Hi Stewart. I don’t like read novels at screen, but I respect -not much- the people choose to do it. A free bootleg is not fair. If everyone download your free bootlegs of Memphis Underground you will change your opinion and down the sites. You have earned your money and as a reader I want to pay for your dedication but 26€ it’s a robbery for us and for you. Alpha Decay is a independent publisher but as you know many big publisher has also independent publishers. At the end independent publishers are independent publishers because they do the things differently. In this case they act more greedy than big and capitalist publishers. They don’t care about readers. A contra-cultural publisher (is her own definition) will never publish one of the most expensive books of the lasts years. It’s a fact. I have many friends that have decided don’t buy your book because the abusive and elitist prize.

    I can understand what you said about don’t know nothing about places, but the question is not if they put in big or small hotel. Sincerely, what do you think about Primera Persona? People paying 9€ for see their favorite writers recite in a different ways. Kiko Amat said was great because it’s not the classical forum with guest around the tables. Ok. But the tattoos, the guy reading meanwhile do a handstand… Is that what you expect from a contra-cultural and modern event? Is that what can we expect from culture? The times are not changing.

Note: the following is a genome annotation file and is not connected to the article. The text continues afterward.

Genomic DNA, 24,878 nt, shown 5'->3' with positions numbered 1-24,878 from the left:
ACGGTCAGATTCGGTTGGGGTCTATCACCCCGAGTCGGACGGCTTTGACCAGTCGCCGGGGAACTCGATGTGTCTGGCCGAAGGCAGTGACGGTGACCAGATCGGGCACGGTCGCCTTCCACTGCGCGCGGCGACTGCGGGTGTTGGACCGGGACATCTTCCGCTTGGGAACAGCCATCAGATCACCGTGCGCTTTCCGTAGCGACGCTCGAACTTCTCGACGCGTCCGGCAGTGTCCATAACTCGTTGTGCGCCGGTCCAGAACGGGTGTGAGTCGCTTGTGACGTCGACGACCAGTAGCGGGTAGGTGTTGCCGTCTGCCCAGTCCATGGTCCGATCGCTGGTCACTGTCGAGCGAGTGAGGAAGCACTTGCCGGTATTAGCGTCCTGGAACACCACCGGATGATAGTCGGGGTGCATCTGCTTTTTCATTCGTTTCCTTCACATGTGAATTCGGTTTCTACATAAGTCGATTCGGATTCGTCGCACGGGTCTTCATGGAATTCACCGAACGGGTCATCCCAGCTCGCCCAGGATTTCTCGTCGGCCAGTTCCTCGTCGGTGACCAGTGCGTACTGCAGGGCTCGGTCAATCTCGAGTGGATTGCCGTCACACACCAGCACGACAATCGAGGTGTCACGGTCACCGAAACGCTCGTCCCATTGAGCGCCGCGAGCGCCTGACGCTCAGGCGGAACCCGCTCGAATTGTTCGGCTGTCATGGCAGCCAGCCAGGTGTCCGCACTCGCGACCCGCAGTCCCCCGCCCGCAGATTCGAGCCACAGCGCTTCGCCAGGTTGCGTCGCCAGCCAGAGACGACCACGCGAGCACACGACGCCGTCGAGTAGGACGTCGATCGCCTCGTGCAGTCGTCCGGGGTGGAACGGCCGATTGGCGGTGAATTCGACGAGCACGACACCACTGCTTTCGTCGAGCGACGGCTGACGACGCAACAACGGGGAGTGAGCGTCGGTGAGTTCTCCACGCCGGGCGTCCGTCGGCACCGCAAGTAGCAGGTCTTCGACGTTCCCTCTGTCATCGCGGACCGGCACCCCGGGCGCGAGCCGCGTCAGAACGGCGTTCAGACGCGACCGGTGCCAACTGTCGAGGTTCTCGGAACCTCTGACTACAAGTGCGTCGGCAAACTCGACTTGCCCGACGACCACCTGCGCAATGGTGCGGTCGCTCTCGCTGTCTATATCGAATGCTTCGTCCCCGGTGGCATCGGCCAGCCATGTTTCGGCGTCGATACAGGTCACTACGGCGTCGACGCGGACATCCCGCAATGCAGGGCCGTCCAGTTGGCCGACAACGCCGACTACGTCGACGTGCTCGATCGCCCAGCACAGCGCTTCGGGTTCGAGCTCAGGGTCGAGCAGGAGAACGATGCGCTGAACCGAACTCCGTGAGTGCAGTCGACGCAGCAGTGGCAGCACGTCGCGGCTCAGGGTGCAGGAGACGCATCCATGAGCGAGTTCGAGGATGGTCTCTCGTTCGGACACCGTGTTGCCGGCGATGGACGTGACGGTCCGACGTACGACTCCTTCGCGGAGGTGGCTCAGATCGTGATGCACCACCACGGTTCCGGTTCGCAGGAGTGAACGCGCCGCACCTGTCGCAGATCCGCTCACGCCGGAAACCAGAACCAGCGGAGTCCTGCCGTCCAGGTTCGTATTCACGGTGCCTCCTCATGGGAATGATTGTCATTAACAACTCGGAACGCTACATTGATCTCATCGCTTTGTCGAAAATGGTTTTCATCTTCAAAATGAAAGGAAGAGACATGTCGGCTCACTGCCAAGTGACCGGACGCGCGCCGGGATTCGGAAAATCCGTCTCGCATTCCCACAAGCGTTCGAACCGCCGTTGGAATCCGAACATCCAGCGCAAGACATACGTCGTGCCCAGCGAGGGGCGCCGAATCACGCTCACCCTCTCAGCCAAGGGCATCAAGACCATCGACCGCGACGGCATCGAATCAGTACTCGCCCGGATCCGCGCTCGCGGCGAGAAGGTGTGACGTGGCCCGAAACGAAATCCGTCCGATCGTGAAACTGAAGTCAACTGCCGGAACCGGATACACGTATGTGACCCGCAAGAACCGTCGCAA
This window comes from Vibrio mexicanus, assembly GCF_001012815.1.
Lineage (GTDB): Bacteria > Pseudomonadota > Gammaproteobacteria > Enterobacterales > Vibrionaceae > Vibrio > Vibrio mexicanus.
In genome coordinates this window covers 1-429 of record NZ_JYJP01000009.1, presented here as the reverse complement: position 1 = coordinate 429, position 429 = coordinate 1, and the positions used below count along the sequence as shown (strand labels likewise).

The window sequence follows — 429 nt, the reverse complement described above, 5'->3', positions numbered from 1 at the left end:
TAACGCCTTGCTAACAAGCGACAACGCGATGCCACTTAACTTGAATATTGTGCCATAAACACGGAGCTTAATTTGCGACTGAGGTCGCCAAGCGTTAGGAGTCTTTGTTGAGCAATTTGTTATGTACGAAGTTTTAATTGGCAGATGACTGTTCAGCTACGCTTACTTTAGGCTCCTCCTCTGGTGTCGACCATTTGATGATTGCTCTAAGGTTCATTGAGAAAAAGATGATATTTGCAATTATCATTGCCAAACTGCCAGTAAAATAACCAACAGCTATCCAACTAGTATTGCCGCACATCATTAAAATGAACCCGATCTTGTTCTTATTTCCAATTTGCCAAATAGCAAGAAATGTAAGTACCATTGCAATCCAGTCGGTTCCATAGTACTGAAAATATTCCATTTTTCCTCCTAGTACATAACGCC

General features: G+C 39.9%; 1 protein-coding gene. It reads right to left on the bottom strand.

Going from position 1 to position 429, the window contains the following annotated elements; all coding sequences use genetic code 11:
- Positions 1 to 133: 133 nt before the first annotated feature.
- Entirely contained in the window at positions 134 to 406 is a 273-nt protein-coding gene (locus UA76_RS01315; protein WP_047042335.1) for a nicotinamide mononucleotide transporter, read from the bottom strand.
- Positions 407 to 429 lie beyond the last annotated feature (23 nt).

16. mistertrippy says:

    If you check the list of my events on my homepage then you’ll see that most of what I do is free to get in to. I’ve even done free events in Barcelona in the past so if people didn’t want to pay for this one but wanted to see me then they should have gone to those free ones. Alternatively there’s also footage of me doing some of this schlock online so they can watch it on my YouTube channel. The thing is that for me to get to do something in a really good space and with really good equipment then that usually means people will be charged to go in – but no one is making them pay, and if people don’t like this then they can come to the many free events I do or even just the ones I do in squats and social spaces.

    I don’t like tattoos so I’m hardly gonna like someone getting some done as part of a performance but then I’m not gonna stop anyone doing this either coz I’m not an authoritarian. If it turns other people on then it don’t bother me, even if I don’t dig it. I do like standing on my head and I’ve never seen anyone else (or even heard of anyone else) doing this as a part of a reading. What I read standing on my head is appropriate to that – it isn’t just any random material. I also do ventriloquism sometimes as a part of my readings… do you have a problem with that too? And obviously ventriloquism and headstand readings are a political statement against a bourgeois culture that takes itself far too seriously – they’d never do the stuff I do and I’m never gonna be some boring serious writer…..

  17. Riot Guy says:

    I sometimes think those ex-Bikini Kill grrrls – and not just Tobi Vail – are exploiting Pussy Riot because in supporting them they seem to be claiming they inspired them and actually the histories are very different and there is a history of punk in the Soviet Union and former Soviet Union and the eastern bloc and former eastern bloc that seems much closer to home for Pussy Riot and more important for them than what Bikini Kill were doing in Olympia Washington 20 years ago.

  18. Panty Sniffer says:

    So if Ben Brooks’s cut off jeans were on the floor does that mean he was wandering around in his underpants?

  19. Robby says: